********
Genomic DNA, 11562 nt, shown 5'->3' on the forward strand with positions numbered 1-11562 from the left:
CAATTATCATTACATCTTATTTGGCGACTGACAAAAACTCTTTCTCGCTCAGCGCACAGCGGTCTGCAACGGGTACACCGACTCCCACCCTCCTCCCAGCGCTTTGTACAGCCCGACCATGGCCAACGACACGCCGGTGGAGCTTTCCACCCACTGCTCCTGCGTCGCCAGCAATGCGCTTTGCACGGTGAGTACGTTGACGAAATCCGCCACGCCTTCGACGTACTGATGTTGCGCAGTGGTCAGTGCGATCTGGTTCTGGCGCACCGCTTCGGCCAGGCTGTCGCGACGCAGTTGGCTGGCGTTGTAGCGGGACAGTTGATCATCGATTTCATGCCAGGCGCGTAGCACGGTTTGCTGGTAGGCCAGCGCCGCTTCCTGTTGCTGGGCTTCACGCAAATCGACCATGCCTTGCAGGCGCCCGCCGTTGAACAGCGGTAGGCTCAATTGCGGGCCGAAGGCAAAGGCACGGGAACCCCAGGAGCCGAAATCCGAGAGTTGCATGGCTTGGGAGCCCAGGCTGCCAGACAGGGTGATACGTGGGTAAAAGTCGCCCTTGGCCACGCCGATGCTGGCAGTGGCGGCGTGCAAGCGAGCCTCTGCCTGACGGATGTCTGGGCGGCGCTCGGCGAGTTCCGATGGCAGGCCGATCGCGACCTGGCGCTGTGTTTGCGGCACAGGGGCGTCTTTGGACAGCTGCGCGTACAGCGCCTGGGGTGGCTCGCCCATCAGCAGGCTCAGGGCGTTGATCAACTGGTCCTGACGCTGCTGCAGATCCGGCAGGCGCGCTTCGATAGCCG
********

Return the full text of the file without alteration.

Genomic DNA, 11562 nt, shown 5'->3' on the forward strand with positions numbered 1-11562 from the left:
CAATTATCATTACATCTTATTTGGCGACTGACAAAAACTCTTTCTCGCTCAGCGCACAGCGGTCTGCAACGGGTACACCGACTCCCACCCTCCTCCCAGCGCTTTGTACAGCCCGACCATGGCCAACGACACGCCGGTGGAGCTTTCCACCCACTGCTCCTGCGTCGCCAGCAATGCGCTTTGCACGGTGAGTACGTTGACGAAATCCGCCACGCCTTCGACGTACTGATGTTGCGCAGTGGTCAGTGCGATCTGGTTCTGGCGCACCGCTTCGGCCAGGCTGTCGCGACGCAGTTGGCTGGCGTTGTAGCGGGACAGTTGATCATCGATTTCATGCCAGGCGCGTAGCACGGTTTGCTGGTAGGCCAGCGCCGCTTCCTGTTGCTGGGCTTCACGCAAATCGACCATGCCTTGCAGGCGCCCGCCGTTGAACAGCGGTAGGCTCAATTGCGGGCCGAAGGCAAAGGCACGGGAACCCCAGGAGCCGAAATCCGAGAGTTGCATGGCTTGGGAGCCCAGGCTGCCAGACAGGGTGATACGTGGGTAAAAGTCGCCCTTGGCCACGCCGATGCTGGCAGTGGCGGCGTGCAAGCGAGCCTCTGCCTGACGGATGTCTGGGCGGCGCTCGGCGAGTTCCGATGGCAGGCCGATCGCGACCTGGCGCTGTGTTTGCGGCACAGGGGCGTCTTTGGACAGCTGCGCGTACAGCGCCTGGGGTGGCTCGCCCATCAGCAGGCTCAGGGCGTTGATCAACTGGTCCTGACGCTGCTGCAGATCCGGCAGGCGCGCTTCGATAGCCG